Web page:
First of all, let me admit that I am a plastic board person. The bacteria issue is just ridiculous. The entire food industry uses them and NSF (National Sanitation Foundation ) approves them. If you worry about bacteria in plastic boards, you'd better stop eating out. If you have a dishwasher, sanitizing a plastic board is a piece of cake, and if you don't, there is always bleach. My problem with plastic boards was their appearance in cooking videos. Many vegetables are light in color and cutting them on a white board doesn't provide good contrast. Why do you think all the boards on Food TV are wood? Because that's what professionals use in restaurants? Give me a break! There was also the supposed issue of plastic boards dulling the knives faster than wood. It never seemed to be a problem with my regular knives because I steel them daily, but now that I got a Japanese knife and spent hours reading very geeky knife forums, I bent down to peer-pressure and started looking for a wood board.
Cook's Illustrated, whose recommendations on equipment are usually solid, changes its mind on cutting boards almost every year. So, when I started looking at which board I should buy, I was scratching my head for about a month. Finally, I picked John Boos Maple 18 x 12 x 1.75-in. End Grain Cutting Board for $76. My past experience with a wood board was been terrible. In spite of all the TLC, it still ended up warping and splitting in less than a year of use. But that was a cheap board from Crate and Barrel. I was hoping that John Boos would last longer. I followed all the instructions to the letter. Didn't soak in water, dried immediately after hand-washing, oiled couple of times in the first week of use. The results? 4 days later, the board was warped, and it wouldn't stay put on the counter. What about the wet towel trick to prevent the board from sliding? That works great with plastic boards, but means death for a wood board. Contact with moisture means more warping and splitting.
While the board lasted, it was a lovely surface to work on, so I was hoping there was some way to reverse the warp. I contacted John Boos and they instructed me to wrap the board in plastic and put a heavy weight on it for 4 days. I tried that. It didn't work. Luckily, I bought this board from cutleryandmore.com, whose customer service was outstanding. They said they'd take the board back, give me a refund, and even pay for my shipping back charges. So that was the end of the Boos board, and I was back in the market.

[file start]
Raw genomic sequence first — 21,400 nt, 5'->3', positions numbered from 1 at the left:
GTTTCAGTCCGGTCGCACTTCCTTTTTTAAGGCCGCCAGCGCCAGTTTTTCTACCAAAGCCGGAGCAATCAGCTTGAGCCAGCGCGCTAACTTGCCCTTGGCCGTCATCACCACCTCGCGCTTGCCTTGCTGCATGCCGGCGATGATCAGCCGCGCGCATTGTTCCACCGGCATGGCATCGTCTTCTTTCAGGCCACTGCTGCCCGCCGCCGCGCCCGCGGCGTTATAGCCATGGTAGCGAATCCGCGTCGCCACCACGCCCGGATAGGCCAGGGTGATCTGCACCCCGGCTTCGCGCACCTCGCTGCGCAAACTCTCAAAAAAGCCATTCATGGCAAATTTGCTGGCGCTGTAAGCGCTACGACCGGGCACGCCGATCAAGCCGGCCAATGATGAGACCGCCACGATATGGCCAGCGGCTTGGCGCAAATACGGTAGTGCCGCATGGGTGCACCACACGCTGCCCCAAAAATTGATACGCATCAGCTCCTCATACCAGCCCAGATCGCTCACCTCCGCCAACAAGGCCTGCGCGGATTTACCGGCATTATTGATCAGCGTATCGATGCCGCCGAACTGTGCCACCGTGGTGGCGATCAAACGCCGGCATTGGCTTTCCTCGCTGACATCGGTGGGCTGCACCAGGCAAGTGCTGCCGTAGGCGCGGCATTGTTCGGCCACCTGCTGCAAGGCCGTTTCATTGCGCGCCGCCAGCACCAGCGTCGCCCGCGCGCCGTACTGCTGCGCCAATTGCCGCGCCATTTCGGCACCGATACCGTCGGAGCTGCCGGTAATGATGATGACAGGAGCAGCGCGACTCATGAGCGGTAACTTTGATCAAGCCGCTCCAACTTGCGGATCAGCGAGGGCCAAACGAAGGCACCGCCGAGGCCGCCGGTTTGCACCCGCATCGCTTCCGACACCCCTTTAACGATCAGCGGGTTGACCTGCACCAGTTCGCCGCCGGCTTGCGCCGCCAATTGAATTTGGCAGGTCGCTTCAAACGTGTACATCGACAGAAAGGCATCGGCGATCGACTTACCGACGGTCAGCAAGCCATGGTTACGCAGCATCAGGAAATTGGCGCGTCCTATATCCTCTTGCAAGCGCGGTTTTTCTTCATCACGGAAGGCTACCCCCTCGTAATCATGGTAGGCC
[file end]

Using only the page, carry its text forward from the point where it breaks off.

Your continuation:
I decided to take a look at restaurant supply stores on-line, and found a Winco 12 x 18 x 1.75 edge-grain board for about $32 including shipping. In theory, edge-grain boards are not as gentle on knives as end-grain boards, but they tend to warp and split a bit less since they absorb less moisture. After 1 month of use, my board is still in exactly the same shape as it was new. The working surface was a tad too smooth and slippery when the board was brand new, but now that I broke it in, it feels good. Is it really better on knives than my plastic board? Hard to tell, but the chopping motion does feel a little better. As all thick wood boards of this size, it's heavy, so I can't comfortable lift it up to swipe the vegetables into a pot or bowl. When I am dealing with small amounts, I can scoop them with a knife, but for large amounts, I have to dirty my pastry scraper that doubles as a food scooper. Not the end of the world, but not ideal. Washing this board is a bit of a pain because of its weight. Ideally, the weight would help it stay put on the counter while I am chopping. It sort of does. Sort of. I feel it shifting a bit, so I end up putting a dry terry cloth towel underneath.
In the end, I still reach for my plastic boards when I am making dinner. My favorite one is an 18x12x0.5 Winco plastic (polyethylene) board. Put a damp paper towel underneath, and you are ready to go. It's large enough to fit a lot of veggies, and light enough to lift comfortably to a bowl or pot. Doesn't nick much or grab the knife's edge. 10.5x111 OXO boards are not bad either. They are smaller and lighter than my Winco plastic board, so even easier to clean. The rubber feet wear out quickly and stabilizing them takes a lot more paper towel since it needs to go under the feel, not under the middle of the board. They do get nicked a lot more, and grip the edge a lot stronger. When I move the knife over a bit while rocking it back and forth on the board, I sometimes feel a snap around the edge. It just doesn't feel quite right. But with regular steel use, it's no biggie.